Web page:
If you buy a packet of regular seeds, they’ll come with a mix of males and females. A lot of cultivators prefer to grow these because they haven’t been backcrossed—essentially inbred—as much as feminized or autoflower seeds. You’ll need to sex out the seeds once their reproductive organs show during the flowering phase and discard the males—because they don’t produce buds and will pollenate females, resulting in seeded flowers.
Seeds can come feminized, meaning you can just put them in soil and start growing for buds. These seeds are guaranteed to be bud-producing females and growing them cuts out the step of having to sex out plants and discard the males.
It also reduces the risk of having a stray male sneak into your crop—just one male can pollinate a huge crop, causing your females to focus their energies on producing seeds instead of buds.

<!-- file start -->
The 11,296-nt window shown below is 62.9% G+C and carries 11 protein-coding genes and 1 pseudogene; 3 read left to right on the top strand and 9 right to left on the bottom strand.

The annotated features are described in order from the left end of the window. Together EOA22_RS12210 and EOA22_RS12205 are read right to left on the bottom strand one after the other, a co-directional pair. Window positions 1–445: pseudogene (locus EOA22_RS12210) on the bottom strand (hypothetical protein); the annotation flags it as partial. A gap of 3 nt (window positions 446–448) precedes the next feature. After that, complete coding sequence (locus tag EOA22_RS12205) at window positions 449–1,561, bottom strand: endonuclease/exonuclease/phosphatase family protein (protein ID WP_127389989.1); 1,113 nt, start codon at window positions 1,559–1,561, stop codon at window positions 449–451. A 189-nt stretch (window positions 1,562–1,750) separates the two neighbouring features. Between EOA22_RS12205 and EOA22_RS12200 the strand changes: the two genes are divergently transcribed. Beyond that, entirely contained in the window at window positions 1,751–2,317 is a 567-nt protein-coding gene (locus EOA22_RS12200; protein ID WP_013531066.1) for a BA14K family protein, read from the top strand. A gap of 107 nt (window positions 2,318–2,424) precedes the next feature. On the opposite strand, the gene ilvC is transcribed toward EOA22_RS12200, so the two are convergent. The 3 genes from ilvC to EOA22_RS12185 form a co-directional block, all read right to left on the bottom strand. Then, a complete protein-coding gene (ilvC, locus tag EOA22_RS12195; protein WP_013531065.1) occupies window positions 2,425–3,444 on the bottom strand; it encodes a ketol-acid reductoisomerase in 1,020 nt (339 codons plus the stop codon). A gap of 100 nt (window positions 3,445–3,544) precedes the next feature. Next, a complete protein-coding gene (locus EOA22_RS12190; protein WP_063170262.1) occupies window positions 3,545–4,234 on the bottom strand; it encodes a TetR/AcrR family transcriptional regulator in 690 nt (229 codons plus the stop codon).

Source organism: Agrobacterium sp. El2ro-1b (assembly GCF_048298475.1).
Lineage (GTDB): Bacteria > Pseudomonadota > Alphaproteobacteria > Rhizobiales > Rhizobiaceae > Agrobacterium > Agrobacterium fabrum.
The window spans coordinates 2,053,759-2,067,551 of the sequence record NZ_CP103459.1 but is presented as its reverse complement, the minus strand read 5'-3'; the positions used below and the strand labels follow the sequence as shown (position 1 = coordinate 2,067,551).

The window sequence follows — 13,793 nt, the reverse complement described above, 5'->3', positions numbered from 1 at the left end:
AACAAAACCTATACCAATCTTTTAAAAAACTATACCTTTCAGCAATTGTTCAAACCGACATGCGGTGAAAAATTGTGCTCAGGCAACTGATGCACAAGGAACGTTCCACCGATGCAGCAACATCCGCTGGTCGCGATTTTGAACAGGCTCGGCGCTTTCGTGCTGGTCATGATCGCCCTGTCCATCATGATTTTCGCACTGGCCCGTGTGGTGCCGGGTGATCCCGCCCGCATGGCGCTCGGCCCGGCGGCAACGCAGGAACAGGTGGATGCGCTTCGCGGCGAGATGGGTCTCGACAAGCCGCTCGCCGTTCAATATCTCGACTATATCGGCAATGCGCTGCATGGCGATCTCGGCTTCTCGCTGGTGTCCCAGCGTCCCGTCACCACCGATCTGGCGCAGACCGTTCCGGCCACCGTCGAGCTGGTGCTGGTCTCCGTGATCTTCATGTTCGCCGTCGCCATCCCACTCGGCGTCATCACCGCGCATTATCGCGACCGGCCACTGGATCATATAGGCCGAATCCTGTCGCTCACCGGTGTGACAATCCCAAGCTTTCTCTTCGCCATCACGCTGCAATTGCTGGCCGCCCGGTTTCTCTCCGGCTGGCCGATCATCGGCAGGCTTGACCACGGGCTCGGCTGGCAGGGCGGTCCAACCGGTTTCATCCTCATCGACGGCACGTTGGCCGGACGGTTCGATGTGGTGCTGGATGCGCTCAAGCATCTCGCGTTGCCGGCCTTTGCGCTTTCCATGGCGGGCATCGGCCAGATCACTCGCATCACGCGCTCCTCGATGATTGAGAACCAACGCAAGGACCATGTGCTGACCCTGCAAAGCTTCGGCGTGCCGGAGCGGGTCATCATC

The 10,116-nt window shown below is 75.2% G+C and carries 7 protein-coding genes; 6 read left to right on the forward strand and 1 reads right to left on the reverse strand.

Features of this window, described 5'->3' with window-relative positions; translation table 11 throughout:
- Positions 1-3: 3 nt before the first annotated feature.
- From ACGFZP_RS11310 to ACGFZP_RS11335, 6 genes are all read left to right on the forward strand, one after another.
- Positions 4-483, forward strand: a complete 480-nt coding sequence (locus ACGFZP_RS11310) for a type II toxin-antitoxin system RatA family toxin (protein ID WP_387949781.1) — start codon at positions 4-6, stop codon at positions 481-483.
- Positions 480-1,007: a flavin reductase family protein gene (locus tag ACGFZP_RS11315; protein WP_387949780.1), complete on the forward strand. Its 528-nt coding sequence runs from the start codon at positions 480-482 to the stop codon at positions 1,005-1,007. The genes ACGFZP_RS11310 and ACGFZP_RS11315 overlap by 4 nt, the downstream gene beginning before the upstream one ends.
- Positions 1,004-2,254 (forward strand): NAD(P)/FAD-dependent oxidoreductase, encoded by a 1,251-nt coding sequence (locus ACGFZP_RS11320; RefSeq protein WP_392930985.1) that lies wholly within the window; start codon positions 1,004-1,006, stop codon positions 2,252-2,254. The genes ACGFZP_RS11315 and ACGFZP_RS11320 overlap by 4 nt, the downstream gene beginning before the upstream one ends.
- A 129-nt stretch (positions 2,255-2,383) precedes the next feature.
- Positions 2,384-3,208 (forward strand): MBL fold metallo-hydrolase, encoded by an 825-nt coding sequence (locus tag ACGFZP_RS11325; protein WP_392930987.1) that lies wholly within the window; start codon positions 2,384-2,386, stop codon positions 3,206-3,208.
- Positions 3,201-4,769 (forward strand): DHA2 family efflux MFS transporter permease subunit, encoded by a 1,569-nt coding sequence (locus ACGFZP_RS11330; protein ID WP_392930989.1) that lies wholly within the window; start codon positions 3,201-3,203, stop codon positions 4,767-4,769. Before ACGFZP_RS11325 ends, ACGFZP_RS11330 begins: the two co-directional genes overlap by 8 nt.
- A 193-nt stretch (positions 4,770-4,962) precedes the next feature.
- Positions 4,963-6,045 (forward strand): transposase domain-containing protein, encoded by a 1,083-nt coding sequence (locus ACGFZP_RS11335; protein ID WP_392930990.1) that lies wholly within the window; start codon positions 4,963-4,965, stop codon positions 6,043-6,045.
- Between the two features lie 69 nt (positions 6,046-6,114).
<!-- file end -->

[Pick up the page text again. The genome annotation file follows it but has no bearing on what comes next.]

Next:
Autoflower plants change from the vegetative to flowering state with age, not the changing of their light cycle. They have a short grow-to-harvest time and can be ready to harvest in as little as 2 ½ to 3 months from when you put the seeds in the ground. The downside is that, typically, they are less potent, but autoflower seeds are great for people who want to grow cannabis but don’t want to spend a lot of time doing it.
How much do marijuana seeds cost?
Cannabis seeds usually come in a pack of 10 or 12 seeds and start at around $40 a pack and go up from there. Some high-end genetics can run between $200 to $500 a pack.
Feminized and autoflower seeds will cost more because more breeding work was put in to creating them and they take less time for the grower to get buds.